10.  Refrigerated dryers will not work on inlet line. They do not work at 7 PSI.
At 7 psig and 100°F the gas holds a certain amount of water vapor.  At 7 psig and 50°F it holds less water vapor.  Sounds like a chiller would help.

David
Airsmybag (Industrial)
8 Sep 11 23:45
David
 I stand corrected... or guided.  More accurately stated, a conventional refrigerated air dryer will not work at 7 PSI  They are normally designed to operate at 100 PSI. A specially designed chiller would be possible.  Pipe  or cv would need to be in the 2" range, typically used on a 500 CFM dryer.  Probably a coil of 50' of 2" copper tubing stuffed into a household refrigerator would serve the purpose, but that would be a bit high tech for me. at that temperature If you consider that the heat of compression any moisture takes the air under compression up to +- 180 degrees at 100 PSI,the moisture in the intake air will not reside in the compressor.  That is why there are no drains on the internal receiver or compressing unit of a rotary compressor prior to the air discharge, The first drain is usually after the built in aftercooler.Your comment is appreciated.       
JavaMoose (Computer) (OP)
9 Sep 11 13:28
Ah, gotta love the not-really-anonymous internet.

Airsmybag, thanks for adding some more detail to this topic.  I just want to make it clear to you that I posted this - not to call you out or put blame on anyone (though I can see how my wording could have been better in earlier posts) - just to try and get more information on this problem.  I have zero experience in CO2 compression and this board is a wealth of information.  Hopefully that's the spirit you've taken it in.  Also, welcome to Eng-Tips!

Back OT - As it stands now, the outside Engineering consultant that was brought in is recommending one of two options. Option one would be to replace the entire system with one that is specifically made for CO2 compression, at considerable cost to us, but it would be warrantied by the Mfg. for this use.  The second option is a regenerative dryer system, which oddly enough, is at a similar cost level to replacing the whole system.
Montemayor (Chemical)
9 Sep 11 13:59

Airsmybag:

In addition to David's correct observation and comments, I would add the following suggestions / comments as per your request:

1. You state, "Carbonic acid is very stable in a pure state.  In the presence of water, it degrades quickly to H2O and CO2".  However, this is not exactly true in this application – unless you meant to describe the gas, Carbon Dioxide and not the water solution of the same gas (which is Carbonic Acid).  

2. Carbonic Acid is described as a stable compound that easily breaks down in the presence of water.  That is a classical description – but one that is based on laboratory observations that call for the exposure of the Carbonic Acid to atmospheric conditions.   That is NOT the case in this application.  In this application we have an atmosphere of carbon dioxide in intimate contact with condensed water 100% of the time.  This scenario – or condition – does not allow for the easy degradation of the Carbonic Acid.  It can't degrade to H2O and CO2 because it is surrounded by a CO2 atmosphere that is constantly contributing to the formation of Carbonic Acid.

3. If ABS plastic piping was used to combat possible corrosion on the suction side, why wasn't it used in the underground portion of the low pressure, suction gas flow?  That position of the piping is the one that is most prone to carbonic acid attack.  Using wrapped carbon steel piping is asking for internal corrosion problems.  Additionally, this doesn't make for logical sense with cost being a major consideration since the carbon steel pipe installation costs more than the ABS.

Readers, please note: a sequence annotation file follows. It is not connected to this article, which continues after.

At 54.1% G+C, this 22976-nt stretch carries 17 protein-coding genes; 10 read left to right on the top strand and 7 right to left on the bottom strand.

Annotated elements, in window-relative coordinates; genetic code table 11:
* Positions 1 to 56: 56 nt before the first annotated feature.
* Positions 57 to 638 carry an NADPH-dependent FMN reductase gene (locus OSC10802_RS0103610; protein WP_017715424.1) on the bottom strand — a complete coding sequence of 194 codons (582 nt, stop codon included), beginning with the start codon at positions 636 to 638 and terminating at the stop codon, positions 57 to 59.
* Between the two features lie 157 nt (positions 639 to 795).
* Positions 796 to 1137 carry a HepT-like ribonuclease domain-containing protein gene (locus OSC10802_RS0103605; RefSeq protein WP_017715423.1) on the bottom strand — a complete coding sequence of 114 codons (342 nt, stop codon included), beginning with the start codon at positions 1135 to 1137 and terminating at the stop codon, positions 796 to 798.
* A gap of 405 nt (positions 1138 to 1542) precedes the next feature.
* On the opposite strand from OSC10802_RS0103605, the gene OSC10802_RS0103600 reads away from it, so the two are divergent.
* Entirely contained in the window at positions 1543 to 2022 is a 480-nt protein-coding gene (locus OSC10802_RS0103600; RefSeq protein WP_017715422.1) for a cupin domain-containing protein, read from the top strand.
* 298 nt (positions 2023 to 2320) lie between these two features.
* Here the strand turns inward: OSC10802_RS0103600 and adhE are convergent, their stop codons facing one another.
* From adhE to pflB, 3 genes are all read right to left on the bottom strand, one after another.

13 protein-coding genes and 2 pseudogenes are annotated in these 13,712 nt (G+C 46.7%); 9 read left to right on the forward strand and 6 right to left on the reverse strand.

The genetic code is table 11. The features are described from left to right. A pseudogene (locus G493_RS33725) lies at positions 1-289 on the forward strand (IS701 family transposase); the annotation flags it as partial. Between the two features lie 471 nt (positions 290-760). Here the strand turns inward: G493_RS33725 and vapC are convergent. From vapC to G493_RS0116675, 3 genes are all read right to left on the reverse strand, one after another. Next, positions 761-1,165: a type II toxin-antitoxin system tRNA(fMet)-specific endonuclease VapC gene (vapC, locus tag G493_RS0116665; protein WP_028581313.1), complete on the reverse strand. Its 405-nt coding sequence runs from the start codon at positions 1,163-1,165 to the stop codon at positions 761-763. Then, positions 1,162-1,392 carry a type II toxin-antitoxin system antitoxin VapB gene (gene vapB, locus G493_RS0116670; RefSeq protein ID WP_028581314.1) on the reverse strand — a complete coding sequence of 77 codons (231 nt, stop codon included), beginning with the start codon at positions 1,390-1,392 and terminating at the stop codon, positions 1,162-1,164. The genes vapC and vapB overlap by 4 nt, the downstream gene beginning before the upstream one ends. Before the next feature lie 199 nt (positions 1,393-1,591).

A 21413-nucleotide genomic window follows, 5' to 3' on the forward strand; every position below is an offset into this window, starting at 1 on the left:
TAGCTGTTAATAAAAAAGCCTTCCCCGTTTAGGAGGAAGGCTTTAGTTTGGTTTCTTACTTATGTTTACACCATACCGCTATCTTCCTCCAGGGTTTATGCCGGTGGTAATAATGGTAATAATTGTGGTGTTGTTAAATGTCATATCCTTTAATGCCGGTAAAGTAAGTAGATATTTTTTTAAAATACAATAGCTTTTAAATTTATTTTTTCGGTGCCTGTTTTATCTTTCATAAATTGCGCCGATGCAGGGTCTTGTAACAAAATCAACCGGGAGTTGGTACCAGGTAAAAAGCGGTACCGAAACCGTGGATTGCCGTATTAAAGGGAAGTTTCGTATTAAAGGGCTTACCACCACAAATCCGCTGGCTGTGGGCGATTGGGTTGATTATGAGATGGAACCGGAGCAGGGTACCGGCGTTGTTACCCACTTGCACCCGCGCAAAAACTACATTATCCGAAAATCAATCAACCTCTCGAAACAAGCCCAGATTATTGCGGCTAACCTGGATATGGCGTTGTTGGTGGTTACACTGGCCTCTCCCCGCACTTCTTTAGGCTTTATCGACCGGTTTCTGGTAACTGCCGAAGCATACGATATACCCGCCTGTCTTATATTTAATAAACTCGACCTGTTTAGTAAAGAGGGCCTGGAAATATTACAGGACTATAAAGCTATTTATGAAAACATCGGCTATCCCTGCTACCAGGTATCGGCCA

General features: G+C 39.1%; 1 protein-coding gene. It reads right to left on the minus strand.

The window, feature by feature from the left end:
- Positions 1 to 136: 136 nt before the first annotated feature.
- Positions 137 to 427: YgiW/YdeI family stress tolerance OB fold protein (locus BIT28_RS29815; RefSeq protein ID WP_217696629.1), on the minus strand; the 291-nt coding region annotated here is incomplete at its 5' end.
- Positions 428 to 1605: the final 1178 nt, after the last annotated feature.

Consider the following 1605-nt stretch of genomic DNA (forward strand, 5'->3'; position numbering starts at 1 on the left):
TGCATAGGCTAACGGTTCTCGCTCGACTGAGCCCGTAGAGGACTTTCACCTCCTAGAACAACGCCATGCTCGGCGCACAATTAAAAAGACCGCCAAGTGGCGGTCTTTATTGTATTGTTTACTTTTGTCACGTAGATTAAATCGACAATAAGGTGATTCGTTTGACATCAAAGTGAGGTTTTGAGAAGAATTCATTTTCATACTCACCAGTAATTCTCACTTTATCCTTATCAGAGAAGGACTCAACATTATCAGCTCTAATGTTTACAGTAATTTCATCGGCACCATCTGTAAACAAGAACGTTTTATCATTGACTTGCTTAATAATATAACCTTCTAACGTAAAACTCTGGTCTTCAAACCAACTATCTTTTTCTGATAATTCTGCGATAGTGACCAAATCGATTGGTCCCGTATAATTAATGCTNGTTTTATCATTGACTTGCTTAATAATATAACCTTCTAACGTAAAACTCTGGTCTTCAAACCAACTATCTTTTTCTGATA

4. I have never found the disposal of spent Calcium Chloride to be an issue.  This is a common inorganic compound that is simply returned back to the earth where it originally came from in the form of calcium and chlorides.  These are not contaminants to nature.

5. The fact that screw compressors are successfully operated in H2S and salt air environments with a very acceptable service life with proper maintenance does not address the fact that it is the INTERNAL GAS (saturated Carbon Dioxide in this case) that is of concern – not the environment around the compressor.  If you want to compress H2S, you are going to have to go through NACE guidelines and special alloys.

I hope this helps to shed light on the potential problems foreseen.
 
JavaMoose (Computer) (OP)
9 Sep 11 14:15
Montemayor, I just want to address one of your points:

"3. If ABS plastic piping was used to combat possible corrosion on the suction side, why wasn't it used in the underground portion of the low pressure, suction gas flow?  That position of the piping is the one that is most prone to carbonic acid attack.  Using wrapped carbon steel piping is asking for internal corrosion problems.  Additionally, this doesn't make for logical sense with cost being a major consideration since the carbon steel pipe installation costs more than the ABS."

The run that is wrapped carbon steel pipe was done by our industrial partner (large oil/gas company).  It is their responsibility alone and their engineering team signed off on it as it will be a temporary (1 year) situation.  Everything after the valve on the end of the supply line is our responsibility and is ABS.
jbattershell (Mechanical)
21 Nov 11 10:56
wish i would have bumped into this thread earlier.  as the thread has gone silent since september, I am believing that all has been solved.  

in any case, listening to those that have experience with CO2 and water compression systems would be wise.  the carbonic acid will develop and it will try to eat and disolve all of your carbon steel internals in the compressor.  while an air compressor will compressor wet CO2 gas, it will do it effectively for very long service.  

if the compressor is for a test purpose and for only limited time, then take your chances and see how long the system lasts.  if however, you are not wanting to take chances and need better risk mitigation, then follow the advice of the experts and change out some of the components so that they will stand up to the carbonic acid formed in the gas stream.